One of the things I tell people in my 2.0 talks is that the digital divide is becoming about much more than people who have computers/email/web sites and people who don’t. The difference, to me, is people who have folded the web into their day to day lives and those who haven’t. This matters for a few reasons. As I have said before, I think it’s anyone’s personal choice whether they want to use a computer recreationally or not. However as more and more of our government’s services are available either primarily or most easily online, being able to at least navigate the online world becomes important, if not mission critical.
I’ve often thought that I should do a program on “The life of a 2.0-pian” (pretty sure I’ve seen that before) where I outline the many ways in which being able to use the web as another resource makes my life simpler, easier and saves me money. Here is the example that came to mind this week. As some background, when I worked at a public library of medium size, when we needed supplies we had two main choices, possibly three. 1) buy the supply from the Big Catalog 2) send the systems librarian out to Staples to buy the item 3) get the supply ourselves on the way to work (on our own time) and get reimbursed. While I am not one of those “My tax dollars at work!” people, I have to note that this process was rarely cost- or time-efficient for anyone involved except, sometimes, the accountant.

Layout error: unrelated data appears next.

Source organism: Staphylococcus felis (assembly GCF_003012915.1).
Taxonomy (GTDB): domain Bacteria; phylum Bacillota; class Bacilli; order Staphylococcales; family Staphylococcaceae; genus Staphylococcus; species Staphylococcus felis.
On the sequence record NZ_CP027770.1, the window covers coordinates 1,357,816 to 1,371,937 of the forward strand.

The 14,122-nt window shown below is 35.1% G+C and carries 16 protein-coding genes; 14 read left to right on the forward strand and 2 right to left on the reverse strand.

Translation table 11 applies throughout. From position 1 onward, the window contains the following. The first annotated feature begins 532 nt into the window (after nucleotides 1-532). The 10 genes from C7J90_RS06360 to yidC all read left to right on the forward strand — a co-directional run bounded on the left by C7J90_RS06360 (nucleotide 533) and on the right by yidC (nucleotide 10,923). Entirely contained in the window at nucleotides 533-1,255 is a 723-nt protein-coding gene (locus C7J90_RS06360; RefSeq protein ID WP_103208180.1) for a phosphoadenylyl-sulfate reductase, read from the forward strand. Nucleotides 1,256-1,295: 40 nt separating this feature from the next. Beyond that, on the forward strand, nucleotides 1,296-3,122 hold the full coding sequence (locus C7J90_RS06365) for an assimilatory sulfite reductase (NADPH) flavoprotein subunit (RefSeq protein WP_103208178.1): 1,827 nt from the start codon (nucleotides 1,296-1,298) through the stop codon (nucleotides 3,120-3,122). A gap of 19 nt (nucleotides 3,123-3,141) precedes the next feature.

In any case, I was printing out holiday cards this week — I have a group of online friends who swap cards every year, I do not normally do a holiday card thing — and ran out of printer ink. As you know, printer ink is one of those notoriously overpriced items and if it’s something you buy often it’s best to have an angle. The ink I need at Staples is $20. At my local office supply store it is $27. My angle is a price comparison site called dealink.com which lets me search competing ink prices. They told me I could get it for $18.50 shipped, HP brand ink, no knock-offs. That was pretty good. Then I headed over to my favorite coupon site, RetailMeNot to see if they had any online coupons for DataBazaar which had the lowest ink prices. They did. I hope you are noticing that I can link to all these things. I can’t link to the ink page at Staples.com. So, I got an extra $5 off if I bought three (I needed a few anyhow) making my total $48.85, delivered to my door, for three ink cartridges for my photo printer.